Over dinner: "Don't be silly! I've passed by that place so many times. There's no one in there but a girl. You could be friends!"
"No way!" she said, pouting.
James walked to and from work. Everyday, he passed by the house, a grand Victorian affair with an impeccable lawn and hanging ornaments in the porch. Everyday, up in the second-floor window, James would see a girl, pretty, fair, black-haired with sparkling blue eyes. Some days she would write, or perhaps eat some cake or other, and on other days she would simply look out. At night, too, as he returned from work, the girl would be there, smiling as she looked out, reading an anonymous book, chatting to some unseen person in the room. Once, she had smiled at James.
Over time he had taken to referring to her as a guardian angel, a benign presence watching over the neighbourhood.
James didn't give this too much thought until the day he walked past and, looking up, found the second floor window empty.
Don t be silly, he told himself, as he had told Karen so many times. The girl can't possibly stay there all the time. Maybe she's gone to the toilet. Maybe she went out for the groceries. One cannot assume the worst.
When he came home, the window was still empty. Maybe she's on holiday. Maybe she's moved. He felt a twinge of sadness, even betrayal, even though all they shared was the same neighbourhood.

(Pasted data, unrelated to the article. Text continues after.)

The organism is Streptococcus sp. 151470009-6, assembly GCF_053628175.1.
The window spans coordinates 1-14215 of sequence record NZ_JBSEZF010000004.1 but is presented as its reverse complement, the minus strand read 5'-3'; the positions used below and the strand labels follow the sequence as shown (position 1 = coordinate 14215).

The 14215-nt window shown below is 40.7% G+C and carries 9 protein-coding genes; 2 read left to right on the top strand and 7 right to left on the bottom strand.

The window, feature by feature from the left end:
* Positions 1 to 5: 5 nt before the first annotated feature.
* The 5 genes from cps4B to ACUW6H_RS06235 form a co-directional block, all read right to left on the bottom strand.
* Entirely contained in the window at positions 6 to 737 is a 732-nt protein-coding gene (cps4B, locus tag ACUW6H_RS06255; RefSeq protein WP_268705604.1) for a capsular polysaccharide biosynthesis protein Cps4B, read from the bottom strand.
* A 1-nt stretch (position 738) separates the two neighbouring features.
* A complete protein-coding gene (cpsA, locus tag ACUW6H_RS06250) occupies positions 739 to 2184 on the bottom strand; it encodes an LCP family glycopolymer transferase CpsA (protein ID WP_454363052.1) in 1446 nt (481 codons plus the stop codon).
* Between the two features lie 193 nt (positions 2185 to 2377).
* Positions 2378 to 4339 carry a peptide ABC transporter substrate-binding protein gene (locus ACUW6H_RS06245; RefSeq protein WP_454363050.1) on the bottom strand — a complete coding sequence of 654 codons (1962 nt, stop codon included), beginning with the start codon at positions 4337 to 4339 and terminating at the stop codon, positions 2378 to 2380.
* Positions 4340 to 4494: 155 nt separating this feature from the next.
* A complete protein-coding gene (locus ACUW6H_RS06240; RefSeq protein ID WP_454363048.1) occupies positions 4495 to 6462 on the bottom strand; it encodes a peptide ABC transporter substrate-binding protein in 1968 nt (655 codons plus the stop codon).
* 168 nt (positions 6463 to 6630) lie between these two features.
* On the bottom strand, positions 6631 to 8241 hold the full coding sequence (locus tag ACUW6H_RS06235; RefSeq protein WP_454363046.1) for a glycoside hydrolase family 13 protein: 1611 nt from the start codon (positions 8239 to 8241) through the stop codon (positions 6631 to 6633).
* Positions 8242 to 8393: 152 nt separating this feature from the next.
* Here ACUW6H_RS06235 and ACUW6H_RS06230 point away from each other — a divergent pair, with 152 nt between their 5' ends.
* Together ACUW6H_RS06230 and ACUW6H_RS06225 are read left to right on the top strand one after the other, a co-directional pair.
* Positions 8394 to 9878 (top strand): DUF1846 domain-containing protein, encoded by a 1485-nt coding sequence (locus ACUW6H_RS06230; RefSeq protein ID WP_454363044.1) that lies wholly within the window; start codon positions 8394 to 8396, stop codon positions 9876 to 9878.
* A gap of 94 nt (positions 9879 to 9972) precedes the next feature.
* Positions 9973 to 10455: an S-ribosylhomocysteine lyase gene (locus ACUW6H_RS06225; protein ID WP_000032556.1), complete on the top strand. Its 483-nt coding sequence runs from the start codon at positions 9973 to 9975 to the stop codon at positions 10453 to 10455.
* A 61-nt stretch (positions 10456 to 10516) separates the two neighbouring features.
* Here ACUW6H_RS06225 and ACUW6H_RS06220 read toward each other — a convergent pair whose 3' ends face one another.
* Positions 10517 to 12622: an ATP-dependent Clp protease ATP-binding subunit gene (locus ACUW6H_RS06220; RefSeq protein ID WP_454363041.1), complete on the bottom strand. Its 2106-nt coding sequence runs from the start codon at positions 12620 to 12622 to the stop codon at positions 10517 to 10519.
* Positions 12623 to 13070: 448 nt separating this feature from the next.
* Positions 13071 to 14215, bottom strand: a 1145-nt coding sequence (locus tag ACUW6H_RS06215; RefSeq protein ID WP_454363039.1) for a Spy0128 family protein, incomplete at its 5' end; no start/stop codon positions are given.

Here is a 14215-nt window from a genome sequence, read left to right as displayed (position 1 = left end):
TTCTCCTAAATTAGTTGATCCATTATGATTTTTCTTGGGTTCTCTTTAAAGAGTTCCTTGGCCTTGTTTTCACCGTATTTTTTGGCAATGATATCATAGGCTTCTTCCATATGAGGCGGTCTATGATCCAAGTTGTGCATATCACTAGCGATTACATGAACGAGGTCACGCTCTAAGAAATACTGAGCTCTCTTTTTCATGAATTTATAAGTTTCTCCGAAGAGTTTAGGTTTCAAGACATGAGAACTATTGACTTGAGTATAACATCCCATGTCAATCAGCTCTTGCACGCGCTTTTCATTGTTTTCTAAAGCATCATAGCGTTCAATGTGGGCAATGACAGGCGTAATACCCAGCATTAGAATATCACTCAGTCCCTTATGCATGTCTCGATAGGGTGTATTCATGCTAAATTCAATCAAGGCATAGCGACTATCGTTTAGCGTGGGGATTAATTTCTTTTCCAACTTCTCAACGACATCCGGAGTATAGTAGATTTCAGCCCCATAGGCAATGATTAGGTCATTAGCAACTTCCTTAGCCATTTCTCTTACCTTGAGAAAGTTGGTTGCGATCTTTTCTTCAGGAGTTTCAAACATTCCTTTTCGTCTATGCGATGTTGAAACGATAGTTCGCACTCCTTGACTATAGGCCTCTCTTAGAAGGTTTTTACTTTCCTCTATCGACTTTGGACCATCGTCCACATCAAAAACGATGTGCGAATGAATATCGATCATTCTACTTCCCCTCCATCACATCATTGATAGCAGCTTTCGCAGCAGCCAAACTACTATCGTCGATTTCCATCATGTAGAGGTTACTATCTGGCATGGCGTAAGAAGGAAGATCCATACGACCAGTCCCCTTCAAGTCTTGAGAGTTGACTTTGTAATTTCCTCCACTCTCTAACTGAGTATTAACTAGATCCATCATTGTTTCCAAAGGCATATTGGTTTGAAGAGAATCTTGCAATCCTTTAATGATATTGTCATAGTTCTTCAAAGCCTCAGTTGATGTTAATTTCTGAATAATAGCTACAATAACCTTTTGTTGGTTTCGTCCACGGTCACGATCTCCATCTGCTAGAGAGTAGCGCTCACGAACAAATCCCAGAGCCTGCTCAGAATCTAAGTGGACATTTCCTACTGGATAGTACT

Having tucked Karen into bed, James stayed up to finish some work alongside the TV. At 10pm the news briefly flashed a picture of her- but the moment James got to the TV screen, she was gone. In her place was a grainy picture of another woman, with vaguely Asian features- "...connected to the incident."
What incident? Connected how?
The next morning, James walked past and stopped, deliberately, in front of the house. He stared at each window, trying to divine the location of the girl, trying to reach into his intuition which might tell him something.
"You know her?" a voice from behind asked mildly.
James jumped and turned around. It was a pretty woman, wearing a cardigan and a dress. She stood with a dancer's posture and, for her delicate looks, her voice was low and mature.
"Kind of," James answered awkwardly. The woman nodded.
"You know what happened?" she asked, and an odd light seemed to glimmer in her eyes. James shook his head.
"I heard it was kidnap." Her voice turned sombre.
"Hearsay, it's not always true, is it?" he asked anxiously. "How'd you know?"
She shrugged. "I hear things. Well, have a nice day." She walked off, with graceful bouncing steps. James thought there was something too odd about this whole encounter. And her face was familiar. He chewed his lip, pushed up his glasses. Yes, it was familiar. Very familiar.
Where had he seen-
It was her, who was "connected with the incident". It was her in the grainy photo.